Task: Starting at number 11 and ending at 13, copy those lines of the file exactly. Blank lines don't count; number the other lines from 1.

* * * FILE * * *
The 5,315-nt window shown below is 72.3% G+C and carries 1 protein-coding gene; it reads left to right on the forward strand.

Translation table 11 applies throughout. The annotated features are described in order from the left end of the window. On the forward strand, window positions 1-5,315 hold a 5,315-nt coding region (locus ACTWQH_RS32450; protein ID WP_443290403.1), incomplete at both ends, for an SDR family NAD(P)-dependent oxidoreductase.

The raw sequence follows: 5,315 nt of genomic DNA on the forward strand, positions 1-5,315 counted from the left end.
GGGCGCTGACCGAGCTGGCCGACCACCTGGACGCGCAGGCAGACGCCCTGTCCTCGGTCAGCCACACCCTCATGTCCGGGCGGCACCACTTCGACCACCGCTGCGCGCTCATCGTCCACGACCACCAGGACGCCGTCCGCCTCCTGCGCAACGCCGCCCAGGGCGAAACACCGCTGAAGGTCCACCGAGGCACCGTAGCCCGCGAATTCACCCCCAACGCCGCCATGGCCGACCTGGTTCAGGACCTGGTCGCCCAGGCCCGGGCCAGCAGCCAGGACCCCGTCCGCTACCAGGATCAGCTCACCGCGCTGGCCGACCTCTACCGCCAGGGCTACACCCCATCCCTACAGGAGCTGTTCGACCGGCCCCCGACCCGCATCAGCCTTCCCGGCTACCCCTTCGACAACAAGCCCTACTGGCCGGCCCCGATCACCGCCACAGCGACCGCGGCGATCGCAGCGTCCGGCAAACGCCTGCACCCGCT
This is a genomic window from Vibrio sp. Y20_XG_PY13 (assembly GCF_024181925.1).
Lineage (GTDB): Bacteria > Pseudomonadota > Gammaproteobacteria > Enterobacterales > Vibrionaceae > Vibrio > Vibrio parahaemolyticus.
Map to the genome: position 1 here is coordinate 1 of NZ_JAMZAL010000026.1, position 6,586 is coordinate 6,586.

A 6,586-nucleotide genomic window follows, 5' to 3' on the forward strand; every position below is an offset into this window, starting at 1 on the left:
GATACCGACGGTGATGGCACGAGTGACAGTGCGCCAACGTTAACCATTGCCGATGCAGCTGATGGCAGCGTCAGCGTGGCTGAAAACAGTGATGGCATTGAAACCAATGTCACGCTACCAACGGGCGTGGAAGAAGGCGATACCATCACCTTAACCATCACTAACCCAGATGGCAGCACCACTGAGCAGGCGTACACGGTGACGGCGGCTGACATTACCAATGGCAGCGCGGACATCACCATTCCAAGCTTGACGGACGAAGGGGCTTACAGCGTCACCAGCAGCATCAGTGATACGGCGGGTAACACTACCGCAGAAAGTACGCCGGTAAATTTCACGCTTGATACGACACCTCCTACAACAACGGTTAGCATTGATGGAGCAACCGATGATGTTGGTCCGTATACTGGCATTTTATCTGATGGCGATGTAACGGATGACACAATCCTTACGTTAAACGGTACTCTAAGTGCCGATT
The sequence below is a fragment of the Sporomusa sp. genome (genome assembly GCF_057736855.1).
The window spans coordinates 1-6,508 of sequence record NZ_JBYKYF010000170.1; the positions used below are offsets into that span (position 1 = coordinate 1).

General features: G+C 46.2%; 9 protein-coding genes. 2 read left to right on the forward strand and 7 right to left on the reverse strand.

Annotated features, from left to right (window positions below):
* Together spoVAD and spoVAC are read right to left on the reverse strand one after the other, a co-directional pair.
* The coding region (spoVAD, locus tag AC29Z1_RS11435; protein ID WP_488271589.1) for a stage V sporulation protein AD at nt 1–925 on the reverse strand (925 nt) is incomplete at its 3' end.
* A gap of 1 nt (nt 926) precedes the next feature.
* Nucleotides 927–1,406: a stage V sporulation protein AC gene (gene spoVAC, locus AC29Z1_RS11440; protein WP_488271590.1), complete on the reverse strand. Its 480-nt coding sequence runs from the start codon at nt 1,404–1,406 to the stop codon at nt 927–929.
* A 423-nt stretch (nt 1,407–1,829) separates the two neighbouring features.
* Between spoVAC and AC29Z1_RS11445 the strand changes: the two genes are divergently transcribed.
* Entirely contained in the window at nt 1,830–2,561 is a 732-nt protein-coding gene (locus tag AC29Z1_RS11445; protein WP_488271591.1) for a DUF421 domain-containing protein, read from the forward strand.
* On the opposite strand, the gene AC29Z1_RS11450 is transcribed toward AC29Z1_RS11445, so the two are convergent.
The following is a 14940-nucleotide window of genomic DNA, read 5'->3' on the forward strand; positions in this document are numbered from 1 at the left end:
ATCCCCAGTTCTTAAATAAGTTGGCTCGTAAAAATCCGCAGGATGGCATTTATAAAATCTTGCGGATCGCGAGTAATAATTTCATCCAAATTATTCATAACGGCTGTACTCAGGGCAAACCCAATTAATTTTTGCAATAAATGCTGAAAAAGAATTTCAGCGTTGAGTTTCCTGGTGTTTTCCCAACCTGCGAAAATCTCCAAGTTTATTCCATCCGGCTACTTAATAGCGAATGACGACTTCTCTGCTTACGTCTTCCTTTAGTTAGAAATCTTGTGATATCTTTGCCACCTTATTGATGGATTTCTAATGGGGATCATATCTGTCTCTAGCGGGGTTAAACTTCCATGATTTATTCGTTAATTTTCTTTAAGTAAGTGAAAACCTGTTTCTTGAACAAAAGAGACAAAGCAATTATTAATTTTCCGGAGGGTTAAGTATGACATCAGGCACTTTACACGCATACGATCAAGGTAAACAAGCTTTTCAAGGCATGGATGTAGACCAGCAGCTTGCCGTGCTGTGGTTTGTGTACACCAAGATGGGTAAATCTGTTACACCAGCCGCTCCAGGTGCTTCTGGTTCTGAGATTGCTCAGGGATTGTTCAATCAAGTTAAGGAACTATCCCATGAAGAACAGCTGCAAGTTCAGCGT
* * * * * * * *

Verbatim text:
The window spans coordinates 1-6,508 of sequence record NZ_JBYKYF010000170.1; the positions used below are offsets into that span (position 1 = coordinate 1).

General features: G+C 46.2%; 9 protein-coding genes. 2 read left to right on the forward strand and 7 right to left on the reverse strand.

Annotated features, from left to right (window positions below):